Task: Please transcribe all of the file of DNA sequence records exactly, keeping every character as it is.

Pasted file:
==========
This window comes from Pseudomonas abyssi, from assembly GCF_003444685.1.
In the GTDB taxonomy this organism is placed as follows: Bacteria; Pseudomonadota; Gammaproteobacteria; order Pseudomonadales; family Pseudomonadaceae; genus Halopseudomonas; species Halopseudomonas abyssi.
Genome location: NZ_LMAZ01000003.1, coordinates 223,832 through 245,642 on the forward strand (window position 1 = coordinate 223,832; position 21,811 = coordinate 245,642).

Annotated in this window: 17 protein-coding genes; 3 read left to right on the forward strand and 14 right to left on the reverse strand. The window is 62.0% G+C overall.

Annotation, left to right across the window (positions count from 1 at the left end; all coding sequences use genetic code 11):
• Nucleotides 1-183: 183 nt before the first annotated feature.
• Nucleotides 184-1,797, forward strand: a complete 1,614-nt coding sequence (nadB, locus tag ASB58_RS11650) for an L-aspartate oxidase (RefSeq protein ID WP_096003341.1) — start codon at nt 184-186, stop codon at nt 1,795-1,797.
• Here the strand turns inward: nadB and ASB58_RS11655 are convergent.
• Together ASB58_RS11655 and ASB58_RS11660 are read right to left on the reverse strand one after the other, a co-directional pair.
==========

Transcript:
This window comes from Pseudomonas abyssi, from assembly GCF_003444685.1.
In the GTDB taxonomy this organism is placed as follows: Bacteria; Pseudomonadota; Gammaproteobacteria; order Pseudomonadales; family Pseudomonadaceae; genus Halopseudomonas; species Halopseudomonas abyssi.
Genome location: NZ_LMAZ01000003.1, coordinates 223,832 through 245,642 on the forward strand (window position 1 = coordinate 223,832; position 21,811 = coordinate 245,642).

Annotated in this window: 17 protein-coding genes; 3 read left to right on the forward strand and 14 right to left on the reverse strand. The window is 62.0% G+C overall.

Annotation, left to right across the window (positions count from 1 at the left end; all coding sequences use genetic code 11):
• Nucleotides 1-183: 183 nt before the first annotated feature.
• Nucleotides 184-1,797, forward strand: a complete 1,614-nt coding sequence (nadB, locus tag ASB58_RS11650) for an L-aspartate oxidase (RefSeq protein ID WP_096003341.1) — start codon at nt 184-186, stop codon at nt 1,795-1,797.
• Here the strand turns inward: nadB and ASB58_RS11655 are convergent.
• Together ASB58_RS11655 and ASB58_RS11660 are read right to left on the reverse strand one after the other, a co-directional pair.